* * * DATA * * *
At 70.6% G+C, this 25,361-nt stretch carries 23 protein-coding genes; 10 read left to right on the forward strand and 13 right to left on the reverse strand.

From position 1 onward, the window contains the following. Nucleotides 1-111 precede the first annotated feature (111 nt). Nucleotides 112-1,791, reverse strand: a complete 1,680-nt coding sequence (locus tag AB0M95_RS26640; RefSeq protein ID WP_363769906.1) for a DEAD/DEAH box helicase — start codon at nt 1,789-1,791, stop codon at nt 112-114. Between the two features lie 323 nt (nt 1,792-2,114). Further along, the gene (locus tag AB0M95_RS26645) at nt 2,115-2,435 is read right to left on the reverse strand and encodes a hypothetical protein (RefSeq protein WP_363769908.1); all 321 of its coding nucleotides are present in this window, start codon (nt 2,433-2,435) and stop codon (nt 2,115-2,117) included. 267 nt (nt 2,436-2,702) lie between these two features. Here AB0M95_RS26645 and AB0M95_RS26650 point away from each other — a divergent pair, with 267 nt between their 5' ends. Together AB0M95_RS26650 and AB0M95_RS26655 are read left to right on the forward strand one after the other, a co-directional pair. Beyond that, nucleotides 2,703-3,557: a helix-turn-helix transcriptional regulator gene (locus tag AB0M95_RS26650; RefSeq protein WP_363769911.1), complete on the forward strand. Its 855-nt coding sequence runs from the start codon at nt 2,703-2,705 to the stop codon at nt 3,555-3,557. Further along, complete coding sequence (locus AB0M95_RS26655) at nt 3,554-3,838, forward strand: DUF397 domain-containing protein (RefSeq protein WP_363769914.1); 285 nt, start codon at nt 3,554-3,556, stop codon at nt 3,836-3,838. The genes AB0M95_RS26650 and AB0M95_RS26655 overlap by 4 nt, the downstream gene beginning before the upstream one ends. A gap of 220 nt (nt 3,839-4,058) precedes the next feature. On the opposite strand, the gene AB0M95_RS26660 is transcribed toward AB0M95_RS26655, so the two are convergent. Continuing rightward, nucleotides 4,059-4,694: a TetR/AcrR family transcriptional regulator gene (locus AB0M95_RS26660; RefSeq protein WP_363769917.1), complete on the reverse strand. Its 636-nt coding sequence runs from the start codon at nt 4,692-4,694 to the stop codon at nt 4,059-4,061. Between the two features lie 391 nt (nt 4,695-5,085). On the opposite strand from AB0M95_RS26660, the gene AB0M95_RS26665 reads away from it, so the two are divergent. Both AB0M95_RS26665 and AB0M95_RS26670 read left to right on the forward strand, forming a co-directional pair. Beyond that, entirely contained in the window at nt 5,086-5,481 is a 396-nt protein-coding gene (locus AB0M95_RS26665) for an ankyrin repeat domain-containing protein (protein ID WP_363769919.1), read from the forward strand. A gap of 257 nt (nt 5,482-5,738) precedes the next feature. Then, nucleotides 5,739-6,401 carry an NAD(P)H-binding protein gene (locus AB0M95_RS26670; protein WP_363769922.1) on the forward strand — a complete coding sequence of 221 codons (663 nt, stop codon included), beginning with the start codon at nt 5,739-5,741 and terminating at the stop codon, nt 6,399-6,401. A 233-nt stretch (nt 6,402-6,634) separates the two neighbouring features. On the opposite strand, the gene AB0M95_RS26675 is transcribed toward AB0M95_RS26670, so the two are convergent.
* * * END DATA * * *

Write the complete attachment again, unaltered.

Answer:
At 70.6% G+C, this 25,361-nt stretch carries 23 protein-coding genes; 10 read left to right on the forward strand and 13 right to left on the reverse strand.

From position 1 onward, the window contains the following. Nucleotides 1-111 precede the first annotated feature (111 nt). Nucleotides 112-1,791, reverse strand: a complete 1,680-nt coding sequence (locus tag AB0M95_RS26640; RefSeq protein ID WP_363769906.1) for a DEAD/DEAH box helicase — start codon at nt 1,789-1,791, stop codon at nt 112-114. Between the two features lie 323 nt (nt 1,792-2,114). Further along, the gene (locus tag AB0M95_RS26645) at nt 2,115-2,435 is read right to left on the reverse strand and encodes a hypothetical protein (RefSeq protein WP_363769908.1); all 321 of its coding nucleotides are present in this window, start codon (nt 2,433-2,435) and stop codon (nt 2,115-2,117) included. 267 nt (nt 2,436-2,702) lie between these two features. Here AB0M95_RS26645 and AB0M95_RS26650 point away from each other — a divergent pair, with 267 nt between their 5' ends. Together AB0M95_RS26650 and AB0M95_RS26655 are read left to right on the forward strand one after the other, a co-directional pair. Beyond that, nucleotides 2,703-3,557: a helix-turn-helix transcriptional regulator gene (locus tag AB0M95_RS26650; RefSeq protein WP_363769911.1), complete on the forward strand. Its 855-nt coding sequence runs from the start codon at nt 2,703-2,705 to the stop codon at nt 3,555-3,557. Further along, complete coding sequence (locus AB0M95_RS26655) at nt 3,554-3,838, forward strand: DUF397 domain-containing protein (RefSeq protein WP_363769914.1); 285 nt, start codon at nt 3,554-3,556, stop codon at nt 3,836-3,838. The genes AB0M95_RS26650 and AB0M95_RS26655 overlap by 4 nt, the downstream gene beginning before the upstream one ends. A gap of 220 nt (nt 3,839-4,058) precedes the next feature. On the opposite strand, the gene AB0M95_RS26660 is transcribed toward AB0M95_RS26655, so the two are convergent. Continuing rightward, nucleotides 4,059-4,694: a TetR/AcrR family transcriptional regulator gene (locus AB0M95_RS26660; RefSeq protein WP_363769917.1), complete on the reverse strand. Its 636-nt coding sequence runs from the start codon at nt 4,692-4,694 to the stop codon at nt 4,059-4,061. Between the two features lie 391 nt (nt 4,695-5,085). On the opposite strand from AB0M95_RS26660, the gene AB0M95_RS26665 reads away from it, so the two are divergent. Both AB0M95_RS26665 and AB0M95_RS26670 read left to right on the forward strand, forming a co-directional pair. Beyond that, entirely contained in the window at nt 5,086-5,481 is a 396-nt protein-coding gene (locus AB0M95_RS26665) for an ankyrin repeat domain-containing protein (protein ID WP_363769919.1), read from the forward strand. A gap of 257 nt (nt 5,482-5,738) precedes the next feature. Then, nucleotides 5,739-6,401 carry an NAD(P)H-binding protein gene (locus AB0M95_RS26670; protein WP_363769922.1) on the forward strand — a complete coding sequence of 221 codons (663 nt, stop codon included), beginning with the start codon at nt 5,739-5,741 and terminating at the stop codon, nt 6,399-6,401. A 233-nt stretch (nt 6,402-6,634) separates the two neighbouring features. On the opposite strand, the gene AB0M95_RS26675 is transcribed toward AB0M95_RS26670, so the two are convergent.